The United States spends far more on health care than any other advanced country, yet Americans’ health is mediocre.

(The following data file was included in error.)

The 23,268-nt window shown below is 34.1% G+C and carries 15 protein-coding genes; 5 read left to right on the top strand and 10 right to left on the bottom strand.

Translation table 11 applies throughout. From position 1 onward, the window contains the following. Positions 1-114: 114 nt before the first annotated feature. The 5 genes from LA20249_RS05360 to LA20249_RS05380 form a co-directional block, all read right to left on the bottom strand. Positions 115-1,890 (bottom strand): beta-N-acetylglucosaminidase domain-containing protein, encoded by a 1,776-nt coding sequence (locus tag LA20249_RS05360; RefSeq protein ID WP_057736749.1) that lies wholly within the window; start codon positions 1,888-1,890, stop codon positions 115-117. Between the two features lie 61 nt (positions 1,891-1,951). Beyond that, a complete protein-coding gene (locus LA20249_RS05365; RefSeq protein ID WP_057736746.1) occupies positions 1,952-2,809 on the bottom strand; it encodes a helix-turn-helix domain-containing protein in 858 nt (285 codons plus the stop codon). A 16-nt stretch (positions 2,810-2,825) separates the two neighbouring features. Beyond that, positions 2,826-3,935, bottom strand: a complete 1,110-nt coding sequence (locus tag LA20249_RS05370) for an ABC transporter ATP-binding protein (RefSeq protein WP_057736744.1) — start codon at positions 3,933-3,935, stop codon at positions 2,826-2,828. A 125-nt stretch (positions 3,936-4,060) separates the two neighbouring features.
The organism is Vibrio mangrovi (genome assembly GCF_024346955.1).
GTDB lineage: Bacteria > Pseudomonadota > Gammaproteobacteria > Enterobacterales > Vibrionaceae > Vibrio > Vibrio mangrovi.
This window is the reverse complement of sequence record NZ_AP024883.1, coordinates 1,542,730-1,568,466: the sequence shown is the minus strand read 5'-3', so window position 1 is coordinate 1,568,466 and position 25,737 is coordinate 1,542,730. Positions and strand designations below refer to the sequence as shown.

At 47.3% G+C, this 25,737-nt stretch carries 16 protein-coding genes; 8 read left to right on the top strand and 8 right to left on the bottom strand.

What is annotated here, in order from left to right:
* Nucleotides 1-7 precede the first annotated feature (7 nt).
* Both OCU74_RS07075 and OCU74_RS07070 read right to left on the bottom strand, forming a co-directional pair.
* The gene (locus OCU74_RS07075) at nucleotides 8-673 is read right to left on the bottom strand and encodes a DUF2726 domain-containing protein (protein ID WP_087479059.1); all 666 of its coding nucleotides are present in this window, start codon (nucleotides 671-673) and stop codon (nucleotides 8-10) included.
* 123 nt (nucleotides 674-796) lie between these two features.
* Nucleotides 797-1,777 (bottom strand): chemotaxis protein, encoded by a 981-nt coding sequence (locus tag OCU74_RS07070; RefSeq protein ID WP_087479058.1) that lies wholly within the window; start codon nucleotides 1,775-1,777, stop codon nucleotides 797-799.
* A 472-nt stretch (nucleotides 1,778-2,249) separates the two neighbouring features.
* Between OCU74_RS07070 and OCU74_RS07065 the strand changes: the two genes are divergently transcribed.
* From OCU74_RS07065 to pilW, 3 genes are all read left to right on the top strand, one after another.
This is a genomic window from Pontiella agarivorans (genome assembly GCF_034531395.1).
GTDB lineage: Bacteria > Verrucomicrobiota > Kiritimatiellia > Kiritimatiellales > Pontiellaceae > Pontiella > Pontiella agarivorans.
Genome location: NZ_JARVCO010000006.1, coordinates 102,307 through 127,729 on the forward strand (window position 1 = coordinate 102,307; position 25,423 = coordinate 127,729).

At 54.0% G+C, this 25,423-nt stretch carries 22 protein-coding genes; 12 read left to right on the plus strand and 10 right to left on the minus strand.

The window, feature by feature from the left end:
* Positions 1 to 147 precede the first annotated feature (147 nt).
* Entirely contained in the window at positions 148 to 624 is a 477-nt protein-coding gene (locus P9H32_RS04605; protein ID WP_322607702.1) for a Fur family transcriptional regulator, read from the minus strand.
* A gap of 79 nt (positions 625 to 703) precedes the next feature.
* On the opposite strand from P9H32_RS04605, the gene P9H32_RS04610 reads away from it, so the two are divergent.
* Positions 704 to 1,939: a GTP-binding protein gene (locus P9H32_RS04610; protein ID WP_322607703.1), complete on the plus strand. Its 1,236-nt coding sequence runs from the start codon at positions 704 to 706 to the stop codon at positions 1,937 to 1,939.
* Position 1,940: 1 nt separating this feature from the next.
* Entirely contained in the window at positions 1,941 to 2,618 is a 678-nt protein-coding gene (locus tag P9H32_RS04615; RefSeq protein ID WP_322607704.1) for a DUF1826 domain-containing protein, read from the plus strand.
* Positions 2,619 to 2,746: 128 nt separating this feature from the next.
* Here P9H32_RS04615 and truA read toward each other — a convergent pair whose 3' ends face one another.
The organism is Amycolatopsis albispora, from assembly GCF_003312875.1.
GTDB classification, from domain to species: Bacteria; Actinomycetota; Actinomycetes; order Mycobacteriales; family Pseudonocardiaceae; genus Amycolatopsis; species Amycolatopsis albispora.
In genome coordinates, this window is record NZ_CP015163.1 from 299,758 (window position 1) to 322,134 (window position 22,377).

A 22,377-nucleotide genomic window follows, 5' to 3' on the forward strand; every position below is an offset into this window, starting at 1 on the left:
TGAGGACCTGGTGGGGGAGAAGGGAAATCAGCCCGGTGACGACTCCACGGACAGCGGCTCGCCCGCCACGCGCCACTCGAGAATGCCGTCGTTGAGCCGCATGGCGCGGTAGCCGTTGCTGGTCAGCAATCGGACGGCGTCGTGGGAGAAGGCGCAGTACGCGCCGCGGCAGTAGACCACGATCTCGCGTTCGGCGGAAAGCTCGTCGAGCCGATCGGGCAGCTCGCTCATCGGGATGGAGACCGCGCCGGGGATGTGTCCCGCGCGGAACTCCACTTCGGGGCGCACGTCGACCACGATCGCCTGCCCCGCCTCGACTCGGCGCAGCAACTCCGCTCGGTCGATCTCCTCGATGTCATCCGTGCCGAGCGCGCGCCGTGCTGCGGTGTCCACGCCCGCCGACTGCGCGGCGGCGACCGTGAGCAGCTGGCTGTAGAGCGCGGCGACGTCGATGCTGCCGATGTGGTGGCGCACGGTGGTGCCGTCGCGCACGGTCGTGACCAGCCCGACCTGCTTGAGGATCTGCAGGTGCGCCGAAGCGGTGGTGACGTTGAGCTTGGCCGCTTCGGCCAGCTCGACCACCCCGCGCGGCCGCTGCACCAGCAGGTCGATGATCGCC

The complex and feverish health care debate that has preoccupied the nation for a year — and, off and on, for decades — is fueled by two facts: The United States spends far more on health care than any other advanced country, yet Americans’ health is mediocre, judging from broad statistical measures compiled by the Organization for Economic Cooperation and Development (OECD). U.S. health spending per person is almost two and a half times the OECD average, while life expectancy is below average. Meanwhile, only three of the 30 OECD countries have still not achieved universal or near-universal health care coverage — Mexico, Turkey, and the United States.
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